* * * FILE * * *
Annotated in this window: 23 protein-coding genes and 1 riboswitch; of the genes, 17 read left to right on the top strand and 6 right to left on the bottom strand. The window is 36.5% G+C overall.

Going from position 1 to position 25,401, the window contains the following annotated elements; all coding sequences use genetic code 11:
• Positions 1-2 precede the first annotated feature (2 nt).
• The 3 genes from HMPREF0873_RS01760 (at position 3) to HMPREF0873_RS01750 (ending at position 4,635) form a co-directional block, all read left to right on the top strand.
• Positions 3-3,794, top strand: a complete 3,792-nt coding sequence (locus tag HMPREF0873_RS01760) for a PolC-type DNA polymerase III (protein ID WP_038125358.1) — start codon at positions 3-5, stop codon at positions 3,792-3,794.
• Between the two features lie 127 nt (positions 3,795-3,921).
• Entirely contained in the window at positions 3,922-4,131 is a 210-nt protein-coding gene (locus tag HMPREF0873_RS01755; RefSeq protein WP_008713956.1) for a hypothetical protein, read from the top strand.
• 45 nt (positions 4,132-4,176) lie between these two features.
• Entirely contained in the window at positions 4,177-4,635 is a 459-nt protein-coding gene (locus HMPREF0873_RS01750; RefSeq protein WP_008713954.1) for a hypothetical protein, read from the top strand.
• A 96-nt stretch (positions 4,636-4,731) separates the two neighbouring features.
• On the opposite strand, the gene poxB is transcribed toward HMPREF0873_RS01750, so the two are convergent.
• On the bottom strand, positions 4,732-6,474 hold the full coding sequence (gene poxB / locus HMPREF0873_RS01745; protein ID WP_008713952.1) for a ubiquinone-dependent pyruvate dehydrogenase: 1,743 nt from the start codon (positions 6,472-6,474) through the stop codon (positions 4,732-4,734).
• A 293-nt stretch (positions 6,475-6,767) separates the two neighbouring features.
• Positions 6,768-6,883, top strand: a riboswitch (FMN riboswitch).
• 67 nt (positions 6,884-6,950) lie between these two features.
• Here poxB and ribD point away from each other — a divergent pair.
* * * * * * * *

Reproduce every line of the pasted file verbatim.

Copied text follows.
Annotated in this window: 23 protein-coding genes and 1 riboswitch; of the genes, 17 read left to right on the top strand and 6 right to left on the bottom strand. The window is 36.5% G+C overall.

Going from position 1 to position 25,401, the window contains the following annotated elements; all coding sequences use genetic code 11:
• Positions 1-2 precede the first annotated feature (2 nt).
• The 3 genes from HMPREF0873_RS01760 (at position 3) to HMPREF0873_RS01750 (ending at position 4,635) form a co-directional block, all read left to right on the top strand.
• Positions 3-3,794, top strand: a complete 3,792-nt coding sequence (locus tag HMPREF0873_RS01760) for a PolC-type DNA polymerase III (protein ID WP_038125358.1) — start codon at positions 3-5, stop codon at positions 3,792-3,794.
• Between the two features lie 127 nt (positions 3,795-3,921).
• Entirely contained in the window at positions 3,922-4,131 is a 210-nt protein-coding gene (locus tag HMPREF0873_RS01755; RefSeq protein WP_008713956.1) for a hypothetical protein, read from the top strand.
• 45 nt (positions 4,132-4,176) lie between these two features.
• Entirely contained in the window at positions 4,177-4,635 is a 459-nt protein-coding gene (locus HMPREF0873_RS01750; RefSeq protein WP_008713954.1) for a hypothetical protein, read from the top strand.
• A 96-nt stretch (positions 4,636-4,731) separates the two neighbouring features.
• On the opposite strand, the gene poxB is transcribed toward HMPREF0873_RS01750, so the two are convergent.
• On the bottom strand, positions 4,732-6,474 hold the full coding sequence (gene poxB / locus HMPREF0873_RS01745; protein ID WP_008713952.1) for a ubiquinone-dependent pyruvate dehydrogenase: 1,743 nt from the start codon (positions 6,472-6,474) through the stop codon (positions 4,732-4,734).
• A 293-nt stretch (positions 6,475-6,767) separates the two neighbouring features.
• Positions 6,768-6,883, top strand: a riboswitch (FMN riboswitch).
• 67 nt (positions 6,884-6,950) lie between these two features.
• Here poxB and ribD point away from each other — a divergent pair.